Where are you at on your FAIR™ journey? Everyone has to start somewhere and often starting is the hardest part. Maybe you are FAIR trained and trying to figure out how to take the first step, maybe you use qualitative methods and still want to improve your program
To judge from the most-read topics of the year, FAIR Institute blog readers were focused on keeping up with the risk quantification movement and learning all they could about FAIR™ best practices. Leading off the list were the two big events of the year, the 2019 FAIR Conference and the addition of FAIR to the NIST CSF
One of the breakthroughs of cyber risk quantification through FAIR™ is to finally place cyber on a par with the other risks that roll up into enterprise risk management (ERM) instead of remaining in its own special silo. But to get to that place takes an effort at communication and coordination and even some org chart changes
FAIR™ can support every stage of a risk management program, as Greg Rothauser, Enterprise Business Information Information Security Officer (BISO) for MassMutual, told a session at the 2019 FAIR Conference – starting with the widely used wheel from NIST 800-39: Frame / Assess / Respond / Monitor.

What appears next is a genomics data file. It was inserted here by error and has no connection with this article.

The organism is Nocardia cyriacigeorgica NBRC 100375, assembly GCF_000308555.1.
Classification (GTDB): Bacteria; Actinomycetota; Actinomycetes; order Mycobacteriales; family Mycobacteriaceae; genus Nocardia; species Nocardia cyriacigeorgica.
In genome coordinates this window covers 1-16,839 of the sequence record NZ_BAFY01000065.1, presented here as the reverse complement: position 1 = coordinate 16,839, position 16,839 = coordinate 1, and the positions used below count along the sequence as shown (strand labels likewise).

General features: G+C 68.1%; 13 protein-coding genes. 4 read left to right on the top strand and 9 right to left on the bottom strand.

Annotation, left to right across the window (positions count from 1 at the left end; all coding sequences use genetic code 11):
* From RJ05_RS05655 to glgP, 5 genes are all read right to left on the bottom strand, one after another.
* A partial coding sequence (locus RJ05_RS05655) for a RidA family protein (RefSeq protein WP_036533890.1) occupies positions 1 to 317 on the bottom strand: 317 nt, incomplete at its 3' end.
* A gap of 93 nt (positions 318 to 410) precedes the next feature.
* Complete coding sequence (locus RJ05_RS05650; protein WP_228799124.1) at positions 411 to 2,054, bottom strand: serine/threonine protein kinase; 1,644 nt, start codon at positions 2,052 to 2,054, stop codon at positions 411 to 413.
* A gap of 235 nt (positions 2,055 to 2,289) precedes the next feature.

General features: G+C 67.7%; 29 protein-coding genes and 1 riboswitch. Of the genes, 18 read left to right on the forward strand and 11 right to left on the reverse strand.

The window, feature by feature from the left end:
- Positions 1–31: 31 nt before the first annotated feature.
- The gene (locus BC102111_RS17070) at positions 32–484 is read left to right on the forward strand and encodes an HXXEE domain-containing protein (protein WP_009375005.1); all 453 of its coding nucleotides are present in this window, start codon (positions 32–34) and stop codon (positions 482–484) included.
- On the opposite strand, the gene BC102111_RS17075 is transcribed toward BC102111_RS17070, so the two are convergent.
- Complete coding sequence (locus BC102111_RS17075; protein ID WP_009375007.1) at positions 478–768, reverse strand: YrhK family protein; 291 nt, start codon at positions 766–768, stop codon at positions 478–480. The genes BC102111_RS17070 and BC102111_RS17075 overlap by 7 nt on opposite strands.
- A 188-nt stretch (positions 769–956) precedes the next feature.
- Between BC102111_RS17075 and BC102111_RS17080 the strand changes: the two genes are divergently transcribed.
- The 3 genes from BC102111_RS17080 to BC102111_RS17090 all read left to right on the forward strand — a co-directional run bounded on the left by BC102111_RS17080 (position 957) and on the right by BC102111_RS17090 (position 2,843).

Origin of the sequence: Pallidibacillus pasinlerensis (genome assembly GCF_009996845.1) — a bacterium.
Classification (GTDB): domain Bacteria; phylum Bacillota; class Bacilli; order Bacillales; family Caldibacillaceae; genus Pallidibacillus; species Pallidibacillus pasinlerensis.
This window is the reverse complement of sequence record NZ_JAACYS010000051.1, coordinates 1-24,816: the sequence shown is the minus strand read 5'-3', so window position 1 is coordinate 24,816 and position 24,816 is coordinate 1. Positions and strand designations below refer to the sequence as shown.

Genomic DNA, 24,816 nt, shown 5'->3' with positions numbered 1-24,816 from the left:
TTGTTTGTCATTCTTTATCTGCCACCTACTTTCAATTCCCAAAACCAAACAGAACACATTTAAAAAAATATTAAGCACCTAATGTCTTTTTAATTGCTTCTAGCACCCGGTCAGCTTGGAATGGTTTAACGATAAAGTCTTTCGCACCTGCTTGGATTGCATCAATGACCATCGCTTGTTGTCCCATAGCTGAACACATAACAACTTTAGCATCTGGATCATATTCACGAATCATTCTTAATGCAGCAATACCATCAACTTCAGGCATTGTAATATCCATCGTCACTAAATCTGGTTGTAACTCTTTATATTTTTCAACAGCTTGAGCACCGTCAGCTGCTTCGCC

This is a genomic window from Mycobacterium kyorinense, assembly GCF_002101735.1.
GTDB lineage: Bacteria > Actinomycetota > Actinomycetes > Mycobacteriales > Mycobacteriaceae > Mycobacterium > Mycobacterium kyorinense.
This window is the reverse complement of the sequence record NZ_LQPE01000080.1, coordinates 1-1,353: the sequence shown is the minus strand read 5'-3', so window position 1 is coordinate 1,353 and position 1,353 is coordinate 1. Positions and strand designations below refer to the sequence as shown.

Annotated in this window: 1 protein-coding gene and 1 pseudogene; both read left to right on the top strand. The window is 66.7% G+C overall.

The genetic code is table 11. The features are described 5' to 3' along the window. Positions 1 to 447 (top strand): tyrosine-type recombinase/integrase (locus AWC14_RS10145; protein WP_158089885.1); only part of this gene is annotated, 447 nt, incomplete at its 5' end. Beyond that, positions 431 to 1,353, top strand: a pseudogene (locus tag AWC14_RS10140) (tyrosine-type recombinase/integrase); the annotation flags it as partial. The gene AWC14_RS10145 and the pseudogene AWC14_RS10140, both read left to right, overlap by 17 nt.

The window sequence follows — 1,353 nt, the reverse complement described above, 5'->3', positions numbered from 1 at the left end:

Brandon Myers works IT security for Mastercard but also mission security for the Air Force as a member of the Reserve. We caught up with him at the 2019 FAIR Conference where he had just completed FAIR training (he rated it “amazing”). Brandon had an interesting psychological take on the value of FAIR:
Don’t think of cybersecurity standards and frameworks as checklists – think of them as recipes with plenty of room for “season to taste.” That was the message coming out of a panel discussion at the 2019 FAIR Conference on the topic “Building a Cybersecurity Program with a Risk Management Framework & FAIR,”
Led by FAIR model creator Jack Jones, the panel discussion “CISO Panel: Defining the Goals of an Effective Risk Management Program” at the recent 2019 FAIR Conference, covered a lot of ground. Four chief information security officers - speaking from hands-on experience - discussed everything from building a FAIR program, to briefing the board
Daniel Davis, Security Analyst at Lyft in San Francisco, came to FAIR from an unusual, non-IT perspective – safety engineering. He first came to Lyft to work on safety for autonomous cars. “The way that FAIR defines risk as threat, asset and impact…is very similar to the way that safety engineering has treated hazards for years,” he says.
If you’re not in government IT, particularly state and local government, you may not have heard of Tyler Technologies, but it’s the largest software company in the nation solely focused on providing integrated software and technology services to the public sector. The company offers a huge range of software as a service applications